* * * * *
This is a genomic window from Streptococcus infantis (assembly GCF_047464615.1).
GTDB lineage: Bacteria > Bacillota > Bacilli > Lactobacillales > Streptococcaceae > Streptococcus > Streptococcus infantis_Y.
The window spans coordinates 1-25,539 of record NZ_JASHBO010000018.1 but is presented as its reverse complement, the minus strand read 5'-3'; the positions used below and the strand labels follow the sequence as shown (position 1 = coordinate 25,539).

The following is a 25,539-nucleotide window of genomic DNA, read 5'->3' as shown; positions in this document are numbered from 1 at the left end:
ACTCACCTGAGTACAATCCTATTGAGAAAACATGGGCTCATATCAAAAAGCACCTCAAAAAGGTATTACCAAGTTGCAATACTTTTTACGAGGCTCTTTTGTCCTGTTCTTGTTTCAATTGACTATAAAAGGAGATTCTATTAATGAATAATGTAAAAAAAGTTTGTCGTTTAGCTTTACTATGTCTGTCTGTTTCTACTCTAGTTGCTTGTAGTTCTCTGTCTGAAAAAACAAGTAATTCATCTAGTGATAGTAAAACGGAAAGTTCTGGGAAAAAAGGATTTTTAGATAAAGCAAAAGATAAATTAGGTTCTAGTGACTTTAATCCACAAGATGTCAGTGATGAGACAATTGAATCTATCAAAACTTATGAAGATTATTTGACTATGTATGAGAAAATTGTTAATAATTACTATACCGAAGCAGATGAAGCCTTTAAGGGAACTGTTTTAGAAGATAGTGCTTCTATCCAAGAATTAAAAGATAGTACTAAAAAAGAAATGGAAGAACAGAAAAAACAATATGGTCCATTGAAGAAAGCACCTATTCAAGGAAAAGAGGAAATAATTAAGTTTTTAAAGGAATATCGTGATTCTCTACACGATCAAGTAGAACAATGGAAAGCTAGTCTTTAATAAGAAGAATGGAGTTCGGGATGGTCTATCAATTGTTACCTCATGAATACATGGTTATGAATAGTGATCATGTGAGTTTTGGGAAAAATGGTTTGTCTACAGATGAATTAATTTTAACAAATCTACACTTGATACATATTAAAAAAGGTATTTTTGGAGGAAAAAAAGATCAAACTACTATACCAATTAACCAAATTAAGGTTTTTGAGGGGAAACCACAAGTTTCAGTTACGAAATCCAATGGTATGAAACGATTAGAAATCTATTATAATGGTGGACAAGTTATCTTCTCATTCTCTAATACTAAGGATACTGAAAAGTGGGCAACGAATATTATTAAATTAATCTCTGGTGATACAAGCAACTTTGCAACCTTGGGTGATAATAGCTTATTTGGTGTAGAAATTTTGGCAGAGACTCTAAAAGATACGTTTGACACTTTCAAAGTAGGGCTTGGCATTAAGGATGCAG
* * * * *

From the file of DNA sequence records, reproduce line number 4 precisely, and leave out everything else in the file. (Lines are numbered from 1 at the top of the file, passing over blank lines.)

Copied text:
The following is a 25,539-nucleotide window of genomic DNA, read 5'->3' as shown; positions in this document are numbered from 1 at the left end: